I saw people with law degrees working in labor unions, working as human resources managers, working as administrators, working in the offices of politicians, running large non-profits, etc., etc.

What are former doctors, accountants, Ph.Ds doing with their degrees? Look around and see what colleagues, friends and friends no longer practicing in that profession are doing.

6. Look for work to help people or improve the world around you.

The common thread in meaningful work is helping others by giving back.

If you’re in a professional job, you’re at an advantage. Most likely you became interested in your profession out of a desire to help people already and spend large parts of your day helping those who come to you with their problems.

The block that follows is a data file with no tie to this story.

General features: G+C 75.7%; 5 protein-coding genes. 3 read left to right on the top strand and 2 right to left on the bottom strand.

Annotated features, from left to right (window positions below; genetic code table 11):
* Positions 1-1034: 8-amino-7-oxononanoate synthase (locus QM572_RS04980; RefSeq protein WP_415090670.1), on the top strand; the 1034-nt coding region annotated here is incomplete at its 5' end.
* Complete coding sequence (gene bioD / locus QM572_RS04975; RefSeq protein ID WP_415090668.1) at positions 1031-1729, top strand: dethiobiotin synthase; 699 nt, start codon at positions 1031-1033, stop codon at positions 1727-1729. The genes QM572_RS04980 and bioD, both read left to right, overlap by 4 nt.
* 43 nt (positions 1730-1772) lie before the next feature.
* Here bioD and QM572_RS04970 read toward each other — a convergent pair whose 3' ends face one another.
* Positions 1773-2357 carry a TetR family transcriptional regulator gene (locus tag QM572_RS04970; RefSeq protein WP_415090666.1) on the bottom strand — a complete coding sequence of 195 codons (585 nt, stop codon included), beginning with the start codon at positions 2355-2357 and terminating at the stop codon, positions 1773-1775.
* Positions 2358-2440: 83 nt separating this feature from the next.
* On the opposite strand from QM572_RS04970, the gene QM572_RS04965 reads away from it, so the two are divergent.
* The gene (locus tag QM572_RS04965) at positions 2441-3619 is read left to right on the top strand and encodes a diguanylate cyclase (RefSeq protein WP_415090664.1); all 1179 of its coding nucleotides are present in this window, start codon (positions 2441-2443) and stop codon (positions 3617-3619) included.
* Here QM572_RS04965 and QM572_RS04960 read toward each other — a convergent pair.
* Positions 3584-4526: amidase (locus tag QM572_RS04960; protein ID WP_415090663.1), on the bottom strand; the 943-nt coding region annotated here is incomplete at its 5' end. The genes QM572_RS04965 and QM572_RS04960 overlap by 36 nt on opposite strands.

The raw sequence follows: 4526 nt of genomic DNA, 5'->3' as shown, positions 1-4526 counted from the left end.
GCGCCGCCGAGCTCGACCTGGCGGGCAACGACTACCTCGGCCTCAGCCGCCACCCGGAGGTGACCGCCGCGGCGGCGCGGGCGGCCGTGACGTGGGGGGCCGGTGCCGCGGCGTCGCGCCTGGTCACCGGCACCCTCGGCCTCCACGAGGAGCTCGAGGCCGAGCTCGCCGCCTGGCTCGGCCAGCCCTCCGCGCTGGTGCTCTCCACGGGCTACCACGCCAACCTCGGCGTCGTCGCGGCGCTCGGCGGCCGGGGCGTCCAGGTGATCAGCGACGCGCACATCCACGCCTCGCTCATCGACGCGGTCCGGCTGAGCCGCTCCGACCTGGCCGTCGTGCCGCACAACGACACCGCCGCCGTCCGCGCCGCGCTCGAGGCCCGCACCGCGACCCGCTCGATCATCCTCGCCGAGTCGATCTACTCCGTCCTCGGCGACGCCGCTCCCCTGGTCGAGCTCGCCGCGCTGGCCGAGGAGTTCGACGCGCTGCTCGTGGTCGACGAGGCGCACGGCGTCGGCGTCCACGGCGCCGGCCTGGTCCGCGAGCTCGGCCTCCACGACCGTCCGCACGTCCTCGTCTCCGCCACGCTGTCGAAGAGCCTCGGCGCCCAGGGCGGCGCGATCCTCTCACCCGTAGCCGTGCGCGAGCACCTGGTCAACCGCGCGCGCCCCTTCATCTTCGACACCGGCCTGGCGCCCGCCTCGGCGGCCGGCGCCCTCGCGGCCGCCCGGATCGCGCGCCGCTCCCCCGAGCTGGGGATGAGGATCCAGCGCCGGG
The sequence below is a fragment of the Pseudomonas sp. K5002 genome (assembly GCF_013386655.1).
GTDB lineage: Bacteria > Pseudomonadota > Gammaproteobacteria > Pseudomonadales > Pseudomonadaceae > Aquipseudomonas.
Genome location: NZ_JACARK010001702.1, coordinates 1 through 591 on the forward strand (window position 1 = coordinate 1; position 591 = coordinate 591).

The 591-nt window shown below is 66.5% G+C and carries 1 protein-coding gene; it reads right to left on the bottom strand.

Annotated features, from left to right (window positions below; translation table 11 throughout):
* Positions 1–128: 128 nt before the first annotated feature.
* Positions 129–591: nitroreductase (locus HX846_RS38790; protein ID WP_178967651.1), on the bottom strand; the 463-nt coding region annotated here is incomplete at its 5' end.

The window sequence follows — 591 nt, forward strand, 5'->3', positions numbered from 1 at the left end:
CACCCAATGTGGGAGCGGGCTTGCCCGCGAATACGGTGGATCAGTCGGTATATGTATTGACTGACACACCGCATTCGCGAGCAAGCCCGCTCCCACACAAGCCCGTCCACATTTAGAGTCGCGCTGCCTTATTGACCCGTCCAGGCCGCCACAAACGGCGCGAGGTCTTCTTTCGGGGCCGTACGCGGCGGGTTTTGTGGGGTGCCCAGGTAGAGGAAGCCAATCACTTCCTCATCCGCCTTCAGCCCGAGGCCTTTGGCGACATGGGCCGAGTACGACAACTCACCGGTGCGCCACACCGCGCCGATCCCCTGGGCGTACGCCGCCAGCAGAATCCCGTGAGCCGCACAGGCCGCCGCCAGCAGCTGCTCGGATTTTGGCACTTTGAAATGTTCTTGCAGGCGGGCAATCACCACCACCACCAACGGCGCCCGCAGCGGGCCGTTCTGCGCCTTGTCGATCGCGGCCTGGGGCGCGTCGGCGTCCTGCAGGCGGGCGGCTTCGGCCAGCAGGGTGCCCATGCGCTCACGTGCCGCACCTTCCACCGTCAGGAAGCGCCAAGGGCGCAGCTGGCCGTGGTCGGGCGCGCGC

Even MBAs chasing after ungodly sums of cash or corporate attorneys seeking the corner office are trying to help people (in their own special ways).

You can’t go wrong with helping others, and you don’t just have to do it in a professional capacity.

You’re helping others when you invent a much-needed product or help someone stay organized or release your art into the world. You’re helping when you serve a delicious meal you’ve cooked up or help people achieve an ‘a-ha’ moment in their lives.

If you are having trouble finding meaningful work, just start helping others.

Look for places where you can serve or where you can contribute your talents to improve systems or conditions for other people.